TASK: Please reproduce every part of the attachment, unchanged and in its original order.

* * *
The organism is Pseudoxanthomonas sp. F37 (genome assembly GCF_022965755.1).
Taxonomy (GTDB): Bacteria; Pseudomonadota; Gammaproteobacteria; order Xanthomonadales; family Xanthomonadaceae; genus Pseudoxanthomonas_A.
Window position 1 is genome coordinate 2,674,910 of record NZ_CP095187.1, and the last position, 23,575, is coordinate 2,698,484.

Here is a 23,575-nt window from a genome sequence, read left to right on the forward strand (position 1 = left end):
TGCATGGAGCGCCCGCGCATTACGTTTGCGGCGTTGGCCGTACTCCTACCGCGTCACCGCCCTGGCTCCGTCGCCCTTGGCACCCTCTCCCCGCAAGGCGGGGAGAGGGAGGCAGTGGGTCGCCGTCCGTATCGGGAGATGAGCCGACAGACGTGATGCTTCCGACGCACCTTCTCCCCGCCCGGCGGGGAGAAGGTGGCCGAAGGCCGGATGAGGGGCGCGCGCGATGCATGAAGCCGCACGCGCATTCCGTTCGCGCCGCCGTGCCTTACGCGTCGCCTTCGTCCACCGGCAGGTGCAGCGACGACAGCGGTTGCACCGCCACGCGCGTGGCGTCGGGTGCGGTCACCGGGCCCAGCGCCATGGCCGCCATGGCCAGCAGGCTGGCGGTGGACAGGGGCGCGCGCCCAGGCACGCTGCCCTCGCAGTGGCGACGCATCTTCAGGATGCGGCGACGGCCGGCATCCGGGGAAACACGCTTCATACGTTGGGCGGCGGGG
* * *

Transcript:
The organism is Pseudoxanthomonas sp. F37 (genome assembly GCF_022965755.1).
Taxonomy (GTDB): Bacteria; Pseudomonadota; Gammaproteobacteria; order Xanthomonadales; family Xanthomonadaceae; genus Pseudoxanthomonas_A.
Window position 1 is genome coordinate 2,674,910 of record NZ_CP095187.1, and the last position, 23,575, is coordinate 2,698,484.

Here is a 23,575-nt window from a genome sequence, read left to right on the forward strand (position 1 = left end):
TGCATGGAGCGCCCGCGCATTACGTTTGCGGCGTTGGCCGTACTCCTACCGCGTCACCGCCCTGGCTCCGTCGCCCTTGGCACCCTCTCCCCGCAAGGCGGGGAGAGGGAGGCAGTGGGTCGCCGTCCGTATCGGGAGATGAGCCGACAGACGTGATGCTTCCGACGCACCTTCTCCCCGCCCGGCGGGGAGAAGGTGGCCGAAGGCCGGATGAGGGGCGCGCGCGATGCATGAAGCCGCACGCGCATTCCGTTCGCGCCGCCGTGCCTTACGCGTCGCCTTCGTCCACCGGCAGGTGCAGCGACGACAGCGGTTGCACCGCCACGCGCGTGGCGTCGGGTGCGGTCACCGGGCCCAGCGCCATGGCCGCCATGGCCAGCAGGCTGGCGGTGGACAGGGGCGCGCGCCCAGGCACGCTGCCCTCGCAGTGGCGACGCATCTTCAGGATGCGGCGACGGCCGGCATCCGGGGAAACACGCTTCATACGTTGGGCGGCGGGG